Pope Francis has announced that the two young shepherd children from Fatima, Francisco and Jacinta Marto will be canonised during his forthcoming visit to the Portuguese town on 13 May.
During an ordinary public consistory in the Vatican, the Pope announced the canonisation of a total of 35 people, the majority of them 16th and 17th century Latin American martyrs. They include 30 Brazilian priests and lay people killed by Dutch soldiers for their refusal to convert to Calvinism during the colonization of north eastern Brazil in 1645. Three other martyrs were young Mexican boys, educated by Franciscan missionaries and murdered for their refusal to follow the local indigenous religion.
The new saints also include a Spanish priest, who founded an institute for abandoned children at the turn of the 20th century, as well as a Capuchin brother from Naples who defended the rights of the poor of his day, in the early 18th century.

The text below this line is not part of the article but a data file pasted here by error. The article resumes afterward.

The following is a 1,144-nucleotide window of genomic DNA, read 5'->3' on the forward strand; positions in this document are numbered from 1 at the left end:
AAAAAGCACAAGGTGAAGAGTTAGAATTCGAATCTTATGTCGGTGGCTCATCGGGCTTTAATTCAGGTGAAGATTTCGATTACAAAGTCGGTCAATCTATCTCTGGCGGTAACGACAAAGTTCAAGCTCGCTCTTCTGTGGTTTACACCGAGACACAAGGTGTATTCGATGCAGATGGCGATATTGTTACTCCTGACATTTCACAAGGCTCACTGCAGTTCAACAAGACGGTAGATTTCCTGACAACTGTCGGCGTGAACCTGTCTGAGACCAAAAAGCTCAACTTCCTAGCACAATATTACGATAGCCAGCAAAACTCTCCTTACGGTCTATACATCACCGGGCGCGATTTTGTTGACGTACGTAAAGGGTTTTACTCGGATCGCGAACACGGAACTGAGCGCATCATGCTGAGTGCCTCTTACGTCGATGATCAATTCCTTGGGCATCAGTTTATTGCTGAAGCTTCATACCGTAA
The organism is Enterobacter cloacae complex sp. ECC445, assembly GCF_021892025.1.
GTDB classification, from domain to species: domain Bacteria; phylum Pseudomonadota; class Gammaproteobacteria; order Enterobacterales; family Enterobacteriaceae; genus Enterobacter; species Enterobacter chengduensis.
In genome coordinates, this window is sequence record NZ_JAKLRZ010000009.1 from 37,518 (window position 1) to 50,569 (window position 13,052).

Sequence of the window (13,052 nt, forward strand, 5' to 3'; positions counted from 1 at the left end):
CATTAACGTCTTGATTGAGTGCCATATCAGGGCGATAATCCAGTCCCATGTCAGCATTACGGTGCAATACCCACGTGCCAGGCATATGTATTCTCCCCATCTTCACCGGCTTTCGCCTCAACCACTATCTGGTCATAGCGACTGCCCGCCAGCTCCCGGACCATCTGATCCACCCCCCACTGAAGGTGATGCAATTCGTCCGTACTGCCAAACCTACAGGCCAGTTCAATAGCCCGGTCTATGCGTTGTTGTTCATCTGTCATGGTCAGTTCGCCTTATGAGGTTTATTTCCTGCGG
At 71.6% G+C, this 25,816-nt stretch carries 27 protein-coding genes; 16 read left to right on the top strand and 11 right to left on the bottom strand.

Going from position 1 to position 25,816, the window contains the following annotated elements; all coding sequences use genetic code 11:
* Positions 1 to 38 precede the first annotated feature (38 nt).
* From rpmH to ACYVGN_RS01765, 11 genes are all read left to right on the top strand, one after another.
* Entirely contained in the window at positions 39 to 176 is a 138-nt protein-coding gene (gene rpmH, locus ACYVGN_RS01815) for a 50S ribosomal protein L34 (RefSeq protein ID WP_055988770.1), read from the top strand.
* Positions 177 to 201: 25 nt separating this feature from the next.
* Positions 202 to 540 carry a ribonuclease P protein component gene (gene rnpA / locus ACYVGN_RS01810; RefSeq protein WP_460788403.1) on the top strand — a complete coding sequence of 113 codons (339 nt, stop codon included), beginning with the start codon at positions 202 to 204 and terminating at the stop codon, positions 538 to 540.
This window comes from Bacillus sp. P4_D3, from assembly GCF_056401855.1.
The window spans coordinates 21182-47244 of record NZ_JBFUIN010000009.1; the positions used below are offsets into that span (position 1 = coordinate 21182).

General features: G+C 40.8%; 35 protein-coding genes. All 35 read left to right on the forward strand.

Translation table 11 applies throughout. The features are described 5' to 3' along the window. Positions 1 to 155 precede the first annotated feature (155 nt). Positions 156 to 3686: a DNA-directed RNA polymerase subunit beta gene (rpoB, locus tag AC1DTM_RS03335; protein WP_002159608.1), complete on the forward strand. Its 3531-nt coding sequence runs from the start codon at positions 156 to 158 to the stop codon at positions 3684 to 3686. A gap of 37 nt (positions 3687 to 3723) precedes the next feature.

Centenary of Marian apparitions
But undoubtedly the best known names on today’s list of newly proclaimed saints are those of Portuguese brother and sister Francisco and Jacinta Marto, the shepherd children who, along with their cousin Lucia Santos, saw the apparitions of Our Lady in Fatima exactly one hundred years ago.
Beatified by Pope John Paul II
Unlike Lucia, who became a nun and lived to the age of 98, Francisco and Jacinta died in childhood, aged just 9 and 11, as a result of the great flu epidemic that swept through Europe in 1918. On 13 May 2000, the two of them were beatified by Pope John Paul II during his pastoral visit to Portugal.
Sr Lucia’s cause for beatification
Meanwhile the case for Sr Lucia’s beatification concluded its first phase in Portugal earlier this year and is now being examined at the Congregation for the Causes of Saints here in the Vatican.